// User clicked cancel. Typically, nothing is done here.
  }

mydialog.xul:

<dialog
  xmlns="http://www.mozilla.org/keymaster/gatekeeper/there.is.only.xul"
  id="myDialogId"
  title="My Dialog"
  ondialogaccept="return onOK();"
  onload="onLoad();"
  persist="screenX screenY width height"
  windowtype="myDialogWindowType">

  <script type="application/javascript" src="chrome://myext/content/mydialog.js"/>
  <grid>
    <columns><column/><column/></columns>
    <rows>
      <row align="center"><label value="Name:"/><textbox id="name"/></row>
      <row align="center"><label value="Description:"/><textbox id="description"/></row>
      <row align="center"><spacer/><checkbox id="enabled" label="Check to Enable"/></row>
    </rows>
  </grid>
</dialog>

mydialog.js:

// Called once when the dialog displays
function onLoad() {
  // Use the arguments passed to us by the caller
  document.getElementById("name").value = window.arguments[0].inn.name;
  document.getElementById("description").value = window.arguments[0].inn.description;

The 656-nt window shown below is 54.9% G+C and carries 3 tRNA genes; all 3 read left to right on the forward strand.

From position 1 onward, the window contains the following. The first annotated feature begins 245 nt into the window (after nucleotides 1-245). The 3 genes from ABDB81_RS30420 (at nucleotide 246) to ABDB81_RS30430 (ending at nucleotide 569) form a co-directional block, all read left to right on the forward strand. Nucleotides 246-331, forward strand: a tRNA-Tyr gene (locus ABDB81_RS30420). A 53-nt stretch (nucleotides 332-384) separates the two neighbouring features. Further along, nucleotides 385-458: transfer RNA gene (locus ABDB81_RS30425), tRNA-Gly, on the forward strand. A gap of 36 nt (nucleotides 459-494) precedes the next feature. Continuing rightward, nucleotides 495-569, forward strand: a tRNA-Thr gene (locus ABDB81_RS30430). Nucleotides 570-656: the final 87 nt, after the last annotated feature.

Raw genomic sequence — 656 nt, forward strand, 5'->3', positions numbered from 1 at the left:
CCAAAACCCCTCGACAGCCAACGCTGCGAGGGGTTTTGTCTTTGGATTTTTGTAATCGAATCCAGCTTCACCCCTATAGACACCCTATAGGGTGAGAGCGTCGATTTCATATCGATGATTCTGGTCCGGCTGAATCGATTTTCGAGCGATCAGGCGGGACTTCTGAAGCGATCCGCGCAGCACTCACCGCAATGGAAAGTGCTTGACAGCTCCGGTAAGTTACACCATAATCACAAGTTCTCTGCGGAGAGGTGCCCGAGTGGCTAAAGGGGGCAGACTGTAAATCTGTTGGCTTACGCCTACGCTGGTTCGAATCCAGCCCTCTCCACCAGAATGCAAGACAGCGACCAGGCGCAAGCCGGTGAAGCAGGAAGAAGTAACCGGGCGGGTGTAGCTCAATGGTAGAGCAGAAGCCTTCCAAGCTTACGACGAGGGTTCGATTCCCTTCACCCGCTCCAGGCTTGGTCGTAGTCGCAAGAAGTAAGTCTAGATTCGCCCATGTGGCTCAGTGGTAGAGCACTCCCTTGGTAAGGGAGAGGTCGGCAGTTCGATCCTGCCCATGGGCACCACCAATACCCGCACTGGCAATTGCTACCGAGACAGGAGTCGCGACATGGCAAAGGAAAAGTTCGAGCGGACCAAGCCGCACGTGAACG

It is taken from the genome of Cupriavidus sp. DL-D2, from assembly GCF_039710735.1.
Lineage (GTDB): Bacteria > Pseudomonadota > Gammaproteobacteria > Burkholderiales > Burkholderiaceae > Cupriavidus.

document.getElementById("enabled").checked = window.arguments[0].inn.enabled;
}

// Called once if and only if the user clicks OK
function onOK() {
   // Return the changed arguments.
   // Notice if user clicks cancel, window.arguments[0].out remains null
   // because this function is never called
   window.arguments[0].out = {name:document.getElementById("name").value,
        description:document.getElementById("description").value,    
        enabled:document.getElementById("enabled").checked};
   return true;
}

See also Passing parameter to a dialog and getting return values from it.

Displaying the standard "Open File"/"Save File"/"Select Folder" dialogs

nsIFilePicker

Prompts and the prompt service

Now that you understand dialogs, let's examine prompts. Prompts differ from dialogs in that they don't require custom XUL. Because of this, however, they are less customizable. Most web developers are familiar with the alert() function:

Image:AlertHelloWorld.png

This is a prime example of a prompt.

nsIPromptService is an XPCOM interface available to C++ and chrome JavaScript code (not to web pages' JS), that provides methods for displaying a few simple types of dialogs. Refer to the interface documentation for documentation and sample code.

For file/folder picker dialogs, see nsIFilePicker.

Original version

The original version of this tutorial was written by "Ihoss" (it was here).

See also

 

Document Tags and Contributors

Last updated by: wbamberg,